Polar bear fossils are confined to the Pleistocene (Kurtén 1964). Both fossil and molecular data indicate that polar bears stemmed from brown bears about the Middle Pleistocene (perhaps 400000–300000 years ago) (Kurtén 1964, Talbot and Shields 1996). Middle Pleistocene climatic cooling probably influenced the evolution of the ancestor of the polar bear (Kahlke 1999). Yu et al. (2004), by combining nuclear and mitochondrial DNA findings, have gained new insight into the evolutionary history of the bears (Ursidae). Their results corroborate other morphologic and genetic evidence indicating that brown and polar bears are most closely related and suggest that polar bears split from brown bears between 1 and 1.5 million years ago (Ma).
The divergence of polar and brown bears probably occurred somewhere along the coasts of Siberia or Alaska, but pre-Holocene fossils are scarce. Heaton et al. (1996) note that differences in mitochondrial DNA sequences suggest that living brown bears of the Alexander Archipelago, southeastern Alaska, comprise a distinct clade and are most closely related to polar bears. Could that be a clue as to their place of origin? I speculate that the drift from an Arctic coastal brown bear with a grayish coat to a polar bear began with the former specializing in scavenging beached marine mammal carcasses. Gradually, the bears might have ranged farther out onto the sea ice (fast ice) where they could actively prey on young seals in their dens and then on adult ringed seals at their breathing holes. In this respect, it is worth noting that grizzly bears (Ursus arctos) are now regular visitors to the Canadian Arctic Islands. On the sea ice of Viscount Melville Sound, remains of seals as well as female polar bears and their cubs have been attributed to kills by grizzly bears. Perhaps one of these bears denned on Melville Island during the winter of 2003–2004 (Doupé et al. 2007). Breakthroughs would come with genetic selection for white coats (camouflage) to aid their hunting (Sterling 1989:26), as well as adaptation to denning in dense snow near sea coasts rather than in earth farther inland, and physical adaptation for more trenchant teeth to support the more carnivorous diet, as well as large, oar-like feet to enhance their swimming ability.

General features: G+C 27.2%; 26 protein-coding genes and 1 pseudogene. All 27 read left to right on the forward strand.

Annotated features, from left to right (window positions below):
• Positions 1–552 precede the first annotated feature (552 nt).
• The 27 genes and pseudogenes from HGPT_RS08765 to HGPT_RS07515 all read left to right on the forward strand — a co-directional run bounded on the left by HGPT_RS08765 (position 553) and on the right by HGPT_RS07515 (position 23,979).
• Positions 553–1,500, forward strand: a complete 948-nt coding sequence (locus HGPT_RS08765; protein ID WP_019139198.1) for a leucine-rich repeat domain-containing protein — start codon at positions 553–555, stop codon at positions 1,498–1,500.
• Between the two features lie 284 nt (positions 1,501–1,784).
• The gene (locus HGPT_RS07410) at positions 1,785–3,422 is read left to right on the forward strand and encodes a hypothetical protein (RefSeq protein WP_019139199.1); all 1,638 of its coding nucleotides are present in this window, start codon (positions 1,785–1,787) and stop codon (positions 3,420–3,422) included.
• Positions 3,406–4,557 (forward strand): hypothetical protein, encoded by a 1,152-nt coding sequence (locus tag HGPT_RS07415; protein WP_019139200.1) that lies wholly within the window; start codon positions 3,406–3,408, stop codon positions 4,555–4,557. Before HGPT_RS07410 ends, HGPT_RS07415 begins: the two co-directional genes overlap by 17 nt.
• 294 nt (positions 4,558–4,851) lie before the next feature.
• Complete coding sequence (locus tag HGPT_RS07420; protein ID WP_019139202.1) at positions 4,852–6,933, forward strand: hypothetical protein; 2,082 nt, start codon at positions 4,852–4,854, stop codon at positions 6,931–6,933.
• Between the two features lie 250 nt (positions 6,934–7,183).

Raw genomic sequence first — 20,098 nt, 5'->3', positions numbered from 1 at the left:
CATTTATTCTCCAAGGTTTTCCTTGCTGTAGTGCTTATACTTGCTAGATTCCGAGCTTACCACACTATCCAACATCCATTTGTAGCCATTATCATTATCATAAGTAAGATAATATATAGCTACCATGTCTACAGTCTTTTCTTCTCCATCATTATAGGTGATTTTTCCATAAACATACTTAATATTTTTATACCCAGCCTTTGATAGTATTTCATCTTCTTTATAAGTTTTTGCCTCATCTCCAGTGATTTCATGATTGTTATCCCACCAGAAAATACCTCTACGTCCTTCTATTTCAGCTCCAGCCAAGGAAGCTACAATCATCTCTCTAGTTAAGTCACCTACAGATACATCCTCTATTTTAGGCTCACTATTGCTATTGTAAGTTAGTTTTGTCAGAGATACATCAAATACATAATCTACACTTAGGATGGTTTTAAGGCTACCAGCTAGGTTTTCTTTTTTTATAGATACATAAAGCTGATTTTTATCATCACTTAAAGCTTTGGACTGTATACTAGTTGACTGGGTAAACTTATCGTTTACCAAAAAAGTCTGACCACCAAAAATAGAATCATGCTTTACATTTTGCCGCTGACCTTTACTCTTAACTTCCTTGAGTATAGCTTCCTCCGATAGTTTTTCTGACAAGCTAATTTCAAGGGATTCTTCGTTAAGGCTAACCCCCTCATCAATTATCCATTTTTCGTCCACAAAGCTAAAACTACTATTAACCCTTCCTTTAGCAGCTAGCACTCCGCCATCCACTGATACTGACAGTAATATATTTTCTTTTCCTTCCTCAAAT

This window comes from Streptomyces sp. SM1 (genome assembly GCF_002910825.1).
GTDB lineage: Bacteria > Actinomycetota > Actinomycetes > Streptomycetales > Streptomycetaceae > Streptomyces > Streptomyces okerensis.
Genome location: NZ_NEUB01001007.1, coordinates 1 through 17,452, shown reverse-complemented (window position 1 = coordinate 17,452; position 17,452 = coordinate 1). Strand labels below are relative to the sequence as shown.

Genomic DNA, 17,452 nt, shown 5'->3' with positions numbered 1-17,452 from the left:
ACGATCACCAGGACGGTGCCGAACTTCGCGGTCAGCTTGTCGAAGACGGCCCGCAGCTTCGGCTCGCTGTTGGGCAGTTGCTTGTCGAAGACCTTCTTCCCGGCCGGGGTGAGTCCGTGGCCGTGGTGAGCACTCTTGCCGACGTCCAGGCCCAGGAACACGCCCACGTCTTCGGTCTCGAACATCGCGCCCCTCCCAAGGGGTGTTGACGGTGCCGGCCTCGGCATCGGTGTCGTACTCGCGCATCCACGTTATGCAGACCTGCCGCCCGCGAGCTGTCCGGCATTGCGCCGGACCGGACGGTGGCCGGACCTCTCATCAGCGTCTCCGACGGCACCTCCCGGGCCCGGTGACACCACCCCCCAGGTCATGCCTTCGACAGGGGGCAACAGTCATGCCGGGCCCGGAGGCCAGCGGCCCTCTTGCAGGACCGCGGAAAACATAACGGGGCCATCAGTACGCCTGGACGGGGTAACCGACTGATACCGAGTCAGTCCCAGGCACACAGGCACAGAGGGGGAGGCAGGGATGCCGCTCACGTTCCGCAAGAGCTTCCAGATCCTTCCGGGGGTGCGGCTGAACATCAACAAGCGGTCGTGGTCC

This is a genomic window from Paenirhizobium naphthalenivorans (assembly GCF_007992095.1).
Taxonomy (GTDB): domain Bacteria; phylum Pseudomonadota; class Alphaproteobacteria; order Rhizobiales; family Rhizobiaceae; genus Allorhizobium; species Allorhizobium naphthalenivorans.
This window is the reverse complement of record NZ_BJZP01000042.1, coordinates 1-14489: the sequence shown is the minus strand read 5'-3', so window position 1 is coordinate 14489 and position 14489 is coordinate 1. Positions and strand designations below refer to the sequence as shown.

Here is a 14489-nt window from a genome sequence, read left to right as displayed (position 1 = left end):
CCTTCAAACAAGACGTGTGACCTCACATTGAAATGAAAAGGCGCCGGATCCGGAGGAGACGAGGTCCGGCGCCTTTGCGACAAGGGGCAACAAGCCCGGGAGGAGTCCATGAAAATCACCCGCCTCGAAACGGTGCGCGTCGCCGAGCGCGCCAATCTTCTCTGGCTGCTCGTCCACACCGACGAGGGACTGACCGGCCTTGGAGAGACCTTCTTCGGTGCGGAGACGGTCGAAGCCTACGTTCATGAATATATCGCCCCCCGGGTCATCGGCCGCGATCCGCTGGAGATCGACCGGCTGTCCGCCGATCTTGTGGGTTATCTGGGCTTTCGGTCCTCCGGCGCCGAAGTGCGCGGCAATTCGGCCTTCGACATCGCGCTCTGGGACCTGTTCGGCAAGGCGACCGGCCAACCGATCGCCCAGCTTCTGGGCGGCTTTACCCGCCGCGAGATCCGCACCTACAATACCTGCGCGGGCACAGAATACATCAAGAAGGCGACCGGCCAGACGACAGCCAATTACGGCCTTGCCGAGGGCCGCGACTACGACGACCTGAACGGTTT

The oldest known polar bear fossils are a relatively large right ulna from presumably Early Weichselian (approximately 70000 BP[?]) gravels of the Thames at Kew Bridge, London, and a left lower jaw from >80000 BP deposits on Svalbard (O. Ingólfsson, personal communication). The Kew Bridge find induced Kurtén (1964) to create a new gigantic Late Pleistocene subspecies Ursus maritimus tyrannus. Stuart (1982) calculated that the Kew locality was at least 140 km from the Devensian (last glaciation) coastline, based on the assumption that sea level was at its lowest then. Further, the presence of a marine mammal fauna, including ringed and bearded seals, suggests that polar bears too were present in the southern North Sea during the Late Pleistocene (at several colder intervals during the Weichselian) (Post 2005). Also, it is possible that outlines of bears in the Paleolithic cave of Ekain, northern Spain, may indicate that polar bears drifted south from the edge of pack ice off southern England (see map on the cover of Preece ) to the northern coast of Spain during heavy ice years toward the close of the Pleistocene. I interpret the bears to be twin subadult polar bears from their teardrop body shapes (Bahn and Vertut 1988: Fig. 90). These images were probably made during the Magdalenian (approximately 17000–12000 years ago).